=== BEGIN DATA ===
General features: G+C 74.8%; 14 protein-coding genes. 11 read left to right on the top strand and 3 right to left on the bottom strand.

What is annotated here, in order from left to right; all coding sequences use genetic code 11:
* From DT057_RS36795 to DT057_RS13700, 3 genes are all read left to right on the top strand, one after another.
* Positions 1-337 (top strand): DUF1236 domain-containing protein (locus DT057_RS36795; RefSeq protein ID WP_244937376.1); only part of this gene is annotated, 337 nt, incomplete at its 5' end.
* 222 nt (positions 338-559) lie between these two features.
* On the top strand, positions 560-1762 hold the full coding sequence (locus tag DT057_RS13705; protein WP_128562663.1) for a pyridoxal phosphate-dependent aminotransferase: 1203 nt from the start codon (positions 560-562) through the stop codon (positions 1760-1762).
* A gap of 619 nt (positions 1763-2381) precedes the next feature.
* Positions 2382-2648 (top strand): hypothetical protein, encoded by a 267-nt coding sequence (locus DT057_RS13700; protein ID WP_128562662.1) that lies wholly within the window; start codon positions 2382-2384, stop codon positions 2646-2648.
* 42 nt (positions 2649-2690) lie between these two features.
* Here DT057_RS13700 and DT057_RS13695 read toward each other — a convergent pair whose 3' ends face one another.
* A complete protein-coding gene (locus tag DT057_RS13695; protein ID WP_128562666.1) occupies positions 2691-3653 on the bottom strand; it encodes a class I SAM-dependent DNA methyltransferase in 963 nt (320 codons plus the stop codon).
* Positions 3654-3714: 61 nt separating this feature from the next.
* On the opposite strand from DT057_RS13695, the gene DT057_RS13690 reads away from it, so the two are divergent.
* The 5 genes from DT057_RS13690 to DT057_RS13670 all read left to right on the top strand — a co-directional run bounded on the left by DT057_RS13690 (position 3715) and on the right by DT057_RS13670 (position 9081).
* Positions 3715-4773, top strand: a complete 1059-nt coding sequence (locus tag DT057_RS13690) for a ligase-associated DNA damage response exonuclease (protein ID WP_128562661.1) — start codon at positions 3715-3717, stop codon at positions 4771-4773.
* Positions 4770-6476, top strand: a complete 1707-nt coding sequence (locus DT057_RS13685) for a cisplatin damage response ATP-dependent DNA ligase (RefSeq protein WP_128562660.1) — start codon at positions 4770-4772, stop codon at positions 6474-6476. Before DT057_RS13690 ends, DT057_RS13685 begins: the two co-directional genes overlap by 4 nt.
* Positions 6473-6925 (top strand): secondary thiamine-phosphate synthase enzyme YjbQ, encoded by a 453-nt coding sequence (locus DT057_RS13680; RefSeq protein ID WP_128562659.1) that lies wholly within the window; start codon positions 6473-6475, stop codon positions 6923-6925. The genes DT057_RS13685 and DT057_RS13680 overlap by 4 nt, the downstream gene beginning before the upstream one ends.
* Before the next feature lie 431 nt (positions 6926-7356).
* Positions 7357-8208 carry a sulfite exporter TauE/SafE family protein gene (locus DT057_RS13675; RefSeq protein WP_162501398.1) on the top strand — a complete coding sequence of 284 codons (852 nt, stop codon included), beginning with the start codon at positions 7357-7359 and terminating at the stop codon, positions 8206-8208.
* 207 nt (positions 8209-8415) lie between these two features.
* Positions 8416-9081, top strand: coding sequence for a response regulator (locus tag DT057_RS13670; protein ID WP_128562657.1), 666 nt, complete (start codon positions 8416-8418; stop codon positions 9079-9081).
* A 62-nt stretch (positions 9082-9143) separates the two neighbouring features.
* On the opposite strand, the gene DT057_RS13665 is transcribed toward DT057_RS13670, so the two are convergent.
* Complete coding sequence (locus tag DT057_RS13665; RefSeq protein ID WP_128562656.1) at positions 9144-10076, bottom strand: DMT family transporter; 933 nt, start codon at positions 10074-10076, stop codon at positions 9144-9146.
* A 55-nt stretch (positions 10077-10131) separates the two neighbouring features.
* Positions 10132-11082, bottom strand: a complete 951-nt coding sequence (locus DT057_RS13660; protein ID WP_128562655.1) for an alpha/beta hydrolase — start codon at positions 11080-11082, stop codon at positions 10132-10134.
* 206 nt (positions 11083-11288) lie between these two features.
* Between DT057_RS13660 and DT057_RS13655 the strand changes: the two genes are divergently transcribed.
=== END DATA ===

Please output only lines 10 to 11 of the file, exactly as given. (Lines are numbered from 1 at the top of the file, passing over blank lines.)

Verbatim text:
* Here DT057_RS13700 and DT057_RS13695 read toward each other — a convergent pair whose 3' ends face one another.
* A complete protein-coding gene (locus tag DT057_RS13695; protein ID WP_128562666.1) occupies positions 2691-3653 on the bottom strand; it encodes a class I SAM-dependent DNA methyltransferase in 963 nt (320 codons plus the stop codon).